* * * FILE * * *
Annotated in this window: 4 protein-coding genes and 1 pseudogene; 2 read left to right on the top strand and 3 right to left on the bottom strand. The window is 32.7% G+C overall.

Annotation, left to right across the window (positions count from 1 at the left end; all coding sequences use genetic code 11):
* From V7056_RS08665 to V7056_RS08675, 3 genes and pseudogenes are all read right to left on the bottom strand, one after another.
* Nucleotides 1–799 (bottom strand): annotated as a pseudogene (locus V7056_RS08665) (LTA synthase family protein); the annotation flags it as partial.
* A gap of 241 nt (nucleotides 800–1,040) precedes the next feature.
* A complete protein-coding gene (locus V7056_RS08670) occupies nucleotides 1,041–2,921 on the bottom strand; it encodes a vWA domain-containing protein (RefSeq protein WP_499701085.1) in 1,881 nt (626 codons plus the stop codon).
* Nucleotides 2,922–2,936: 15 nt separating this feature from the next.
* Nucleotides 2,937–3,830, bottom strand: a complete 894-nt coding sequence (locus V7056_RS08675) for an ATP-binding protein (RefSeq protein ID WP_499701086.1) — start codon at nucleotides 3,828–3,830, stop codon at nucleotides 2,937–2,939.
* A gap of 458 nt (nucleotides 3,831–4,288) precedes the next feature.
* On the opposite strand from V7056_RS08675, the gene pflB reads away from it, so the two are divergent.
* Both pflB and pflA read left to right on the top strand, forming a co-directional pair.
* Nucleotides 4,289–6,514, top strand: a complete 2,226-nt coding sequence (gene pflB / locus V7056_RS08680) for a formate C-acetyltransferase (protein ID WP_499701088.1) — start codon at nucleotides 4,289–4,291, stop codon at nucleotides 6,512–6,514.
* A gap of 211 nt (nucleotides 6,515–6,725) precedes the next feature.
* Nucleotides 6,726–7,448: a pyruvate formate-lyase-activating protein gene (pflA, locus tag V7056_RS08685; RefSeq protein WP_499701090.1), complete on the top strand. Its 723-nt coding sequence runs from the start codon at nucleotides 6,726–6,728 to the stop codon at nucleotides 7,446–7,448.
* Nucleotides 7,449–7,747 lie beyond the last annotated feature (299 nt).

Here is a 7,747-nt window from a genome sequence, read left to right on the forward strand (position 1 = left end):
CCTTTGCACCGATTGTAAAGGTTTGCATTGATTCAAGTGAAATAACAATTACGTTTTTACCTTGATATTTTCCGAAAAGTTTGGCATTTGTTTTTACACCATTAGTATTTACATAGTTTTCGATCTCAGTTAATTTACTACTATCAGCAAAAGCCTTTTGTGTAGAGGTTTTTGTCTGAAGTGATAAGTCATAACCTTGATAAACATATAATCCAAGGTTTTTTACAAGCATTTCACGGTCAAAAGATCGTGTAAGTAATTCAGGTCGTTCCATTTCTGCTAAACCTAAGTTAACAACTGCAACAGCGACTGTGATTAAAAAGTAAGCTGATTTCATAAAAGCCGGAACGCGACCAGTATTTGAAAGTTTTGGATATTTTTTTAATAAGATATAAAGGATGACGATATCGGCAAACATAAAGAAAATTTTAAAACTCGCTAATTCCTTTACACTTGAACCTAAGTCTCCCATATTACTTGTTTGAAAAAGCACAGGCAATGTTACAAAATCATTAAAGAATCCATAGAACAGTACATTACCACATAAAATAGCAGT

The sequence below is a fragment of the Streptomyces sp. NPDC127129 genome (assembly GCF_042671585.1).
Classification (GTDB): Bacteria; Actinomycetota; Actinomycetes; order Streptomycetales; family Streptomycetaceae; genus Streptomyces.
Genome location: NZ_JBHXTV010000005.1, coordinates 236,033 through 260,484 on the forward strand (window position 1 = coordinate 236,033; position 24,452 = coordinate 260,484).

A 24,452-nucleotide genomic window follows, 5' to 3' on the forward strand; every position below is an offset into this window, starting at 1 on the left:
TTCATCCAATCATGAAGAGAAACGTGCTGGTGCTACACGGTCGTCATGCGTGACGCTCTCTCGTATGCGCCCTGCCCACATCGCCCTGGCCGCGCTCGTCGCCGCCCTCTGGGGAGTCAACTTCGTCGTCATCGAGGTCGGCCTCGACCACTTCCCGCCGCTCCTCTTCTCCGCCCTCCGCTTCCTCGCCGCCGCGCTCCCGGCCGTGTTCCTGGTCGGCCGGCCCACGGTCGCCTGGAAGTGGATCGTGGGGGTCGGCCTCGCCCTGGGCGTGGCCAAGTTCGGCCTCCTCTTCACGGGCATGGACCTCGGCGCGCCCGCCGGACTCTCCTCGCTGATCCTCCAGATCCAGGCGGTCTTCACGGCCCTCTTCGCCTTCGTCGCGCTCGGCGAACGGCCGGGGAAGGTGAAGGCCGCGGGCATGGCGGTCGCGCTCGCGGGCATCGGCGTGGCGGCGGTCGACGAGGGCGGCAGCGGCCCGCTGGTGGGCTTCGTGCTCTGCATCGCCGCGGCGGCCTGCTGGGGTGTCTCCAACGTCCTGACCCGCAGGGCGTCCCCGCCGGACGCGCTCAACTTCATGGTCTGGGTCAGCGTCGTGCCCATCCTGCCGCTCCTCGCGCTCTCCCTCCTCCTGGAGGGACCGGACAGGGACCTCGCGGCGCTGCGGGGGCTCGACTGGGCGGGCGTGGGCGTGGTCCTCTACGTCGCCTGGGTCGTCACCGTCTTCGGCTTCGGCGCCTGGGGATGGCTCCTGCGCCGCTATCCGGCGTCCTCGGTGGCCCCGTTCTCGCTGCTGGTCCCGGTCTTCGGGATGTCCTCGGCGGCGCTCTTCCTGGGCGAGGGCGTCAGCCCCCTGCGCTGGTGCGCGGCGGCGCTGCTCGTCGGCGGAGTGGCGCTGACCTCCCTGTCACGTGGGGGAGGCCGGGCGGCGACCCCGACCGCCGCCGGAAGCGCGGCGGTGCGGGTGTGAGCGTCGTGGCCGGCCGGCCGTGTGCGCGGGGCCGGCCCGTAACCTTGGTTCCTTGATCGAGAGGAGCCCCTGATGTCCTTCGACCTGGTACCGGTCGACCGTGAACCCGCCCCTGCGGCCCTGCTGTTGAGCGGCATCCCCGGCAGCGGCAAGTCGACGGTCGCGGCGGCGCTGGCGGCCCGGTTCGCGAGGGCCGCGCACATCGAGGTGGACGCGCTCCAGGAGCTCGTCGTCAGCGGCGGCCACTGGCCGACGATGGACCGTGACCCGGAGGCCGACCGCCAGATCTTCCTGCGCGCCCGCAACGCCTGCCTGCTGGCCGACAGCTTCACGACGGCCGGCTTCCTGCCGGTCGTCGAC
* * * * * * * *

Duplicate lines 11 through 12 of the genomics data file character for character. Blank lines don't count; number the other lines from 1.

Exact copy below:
* Both pflB and pflA read left to right on the top strand, forming a co-directional pair.
* Nucleotides 4,289–6,514, top strand: a complete 2,226-nt coding sequence (gene pflB / locus V7056_RS08680) for a formate C-acetyltransferase (protein ID WP_499701088.1) — start codon at nucleotides 4,289–4,291, stop codon at nucleotides 6,512–6,514.